The received SnTaskResult object contains the following values:

  • MachineName: the name of the machine that the task was executed on
  • AgentName: the unique name of the agent that executed the task.
  • Task: the task object that was registered originally. It contains the full task data provided the code that registered the task.
  • ResultCode: the result code of the executor tool.
  • ResultData: optional additional information written to the Console by the task executor with the prefix ResultData:.
  • Error: an error object containing any errors that occurred during task execution and were written to the Console by the task executor with the prefix ERROR:.


It is advisable to include a call to the built-in generic finalizer method even in your custom finalizer code. This way we will take care of logging, and you will only have to take care of your custom business logic. Use the following line at the beginning of your finalizer to do that:

TaskManager.OnTaskFinished(result);

Finalizing a custom task

If you created your own custom task, you can create a finalizer for it and provide its URL during task registration. Please visit the articles above on how to create a custom OData action for this.

Finalizing a built-in task

Built-in tasks usually have their own finalizer API endpoint as an OData action. This means you will find a generic OData application in the Content Repository for them. For example in case of the preview generator, this is the following content:

  • /Root/(apps)/GenericContent/DocumentPreviewFinalizer

If you edit the application content, you can change the method that actually handles the action. This way you may customize the behaviour even of a built-in finalizer. Please visit the articles listed above for details about OData actions.

Creating a task executor

It is possible to create your own task executor for your business requirements and use the Task Management framework to execute them. You have to create a new console application in Visual Studio. You have to handle the communication with the agent in your tool:

  • parse the incoming parameters at the beginning of your Main method
  • regularly provide the progress status of the execution for the agent and the monitor GUI to know that the tool is still alive

The name of the executor tool is important: agents will find and start executors based on the name of the registered task. If you registered a task with the name FolderCompress, than your executor tool should be in the FolderCompress folder under the TaskExecutors folder on agent machines and it should be named FolderCompress.exe.

You may even have multiple different versions of the same executor if you name them differently and register tasks with the appropriate names (e.g. FolderCompress and FolderCompressV2). This is useful in case of the same Task Management framework serves multiple different versions of Sense/Net ECM or other client applications.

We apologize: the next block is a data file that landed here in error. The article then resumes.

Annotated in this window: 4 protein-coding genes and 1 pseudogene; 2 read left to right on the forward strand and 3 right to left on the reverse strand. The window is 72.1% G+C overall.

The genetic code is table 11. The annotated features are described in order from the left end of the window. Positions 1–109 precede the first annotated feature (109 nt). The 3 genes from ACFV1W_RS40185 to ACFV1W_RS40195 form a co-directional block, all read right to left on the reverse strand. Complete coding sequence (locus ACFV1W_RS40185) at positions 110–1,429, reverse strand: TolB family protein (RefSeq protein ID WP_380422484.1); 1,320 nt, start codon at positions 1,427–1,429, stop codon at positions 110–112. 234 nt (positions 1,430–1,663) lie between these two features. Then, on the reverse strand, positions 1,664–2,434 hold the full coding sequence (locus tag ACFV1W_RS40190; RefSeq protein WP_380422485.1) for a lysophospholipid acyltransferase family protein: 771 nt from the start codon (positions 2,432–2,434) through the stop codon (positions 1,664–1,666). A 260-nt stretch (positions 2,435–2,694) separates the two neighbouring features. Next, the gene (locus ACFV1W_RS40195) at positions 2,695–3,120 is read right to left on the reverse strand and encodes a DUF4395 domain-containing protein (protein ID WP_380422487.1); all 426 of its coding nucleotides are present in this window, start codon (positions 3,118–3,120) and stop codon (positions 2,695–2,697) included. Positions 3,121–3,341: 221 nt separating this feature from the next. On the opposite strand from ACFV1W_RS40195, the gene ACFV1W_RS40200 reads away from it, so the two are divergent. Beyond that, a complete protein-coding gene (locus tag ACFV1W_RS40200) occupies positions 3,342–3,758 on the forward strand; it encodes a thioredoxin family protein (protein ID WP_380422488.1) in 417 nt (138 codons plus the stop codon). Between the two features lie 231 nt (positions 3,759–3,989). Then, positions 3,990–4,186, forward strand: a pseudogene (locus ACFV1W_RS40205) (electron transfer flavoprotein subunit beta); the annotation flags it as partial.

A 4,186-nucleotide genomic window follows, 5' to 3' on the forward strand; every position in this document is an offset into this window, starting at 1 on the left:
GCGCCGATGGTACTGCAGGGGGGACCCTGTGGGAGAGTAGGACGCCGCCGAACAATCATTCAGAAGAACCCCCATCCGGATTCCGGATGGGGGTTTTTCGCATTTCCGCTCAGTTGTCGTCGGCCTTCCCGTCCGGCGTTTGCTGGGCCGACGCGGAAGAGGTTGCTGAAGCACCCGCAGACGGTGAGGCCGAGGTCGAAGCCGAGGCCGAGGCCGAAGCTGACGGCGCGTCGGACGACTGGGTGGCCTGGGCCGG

Incoming parameters

The agent starts the task executor process and provides the necessary parameters as command line arguments in the following format:

MyTaskExecutorTool.exe <ParamName1>:<Value1> <ParamName2>:<Value2>

The parameters are the following:

  • USERNAME: username for the client app (usually a Sense/Net ECM instance).
  • PASSWORD: password for the user above.
  • DATA: all custom data that was provided when the task was registered (e.g. the portal url or a content id). This is usually a JSON formatted string that can be deserialized easily - see an example in the Starting a new task section.

Progress info and subtasks

A single task (e.g. generating preview images for a document) may consist of one or more sub tasks. For example a subtask may be to download a document from the portal, then another subtask is to generate the images. The point of subtasks is to be able to provide meaningful information for the administrator who monitors the execution of tasks.

The subtask API lets developers mark the start and end of subtasks and provide numerical progress information for the monitor. The information you write into subtasks will go directly to the user interface (and will be displayed as titles and progress bars). Main events, like start and finish will also be persisted to a database for later use.

A best practice is to decompose your task into subtasks and provide progress messages regularly - for example after generating every preview image. This is why this depends on the nature of the task.

The subtask API lets you send messages to the agent. Under the hood it basically writes to the Console, which you can also do on your own if you want to. Please refer to the source code for more details.

This is a simplified example for using subtasks, without real error handling.

var downloadingSubtask = new SnSubtask("Downloading", "Downloading file and other information");
downloadingSubtask.Start();
 
try
{
    var fileInfo = GetFileInfo();
 
    // write some progress
    downloadingSubtask.Progress(10, 100, 2, 110, "File info downloaded.");
}
catch (Exception ex)
{
    //Logger.WriteError
}
 
using (var docStream = GetBinary())
{
    if (docStream == null)
    {
        downloadingSubtask.Finish();
        return;
    }
 
    downloadingSubtask.Progress(100, 100, 10, 110, "File downloaded.");
    downloadingSubtask.Finish();
 
    _generatingPreviewSubtask = new SnSubtask("Generating images");
    _generatingPreviewSubtask.Start();
 
    // ...generate preview images...
 
    _generatingPreviewSubtask.Finish();
}

Example

The following code snippet demonstrates the way you are able to create a custom task executor tool as a console application.

using System;
using System.IO;
using Newtonsoft.Json;
using Newtonsoft.Json.Linq;
 
namespace MyTaskExecutor
{
    class Program
    {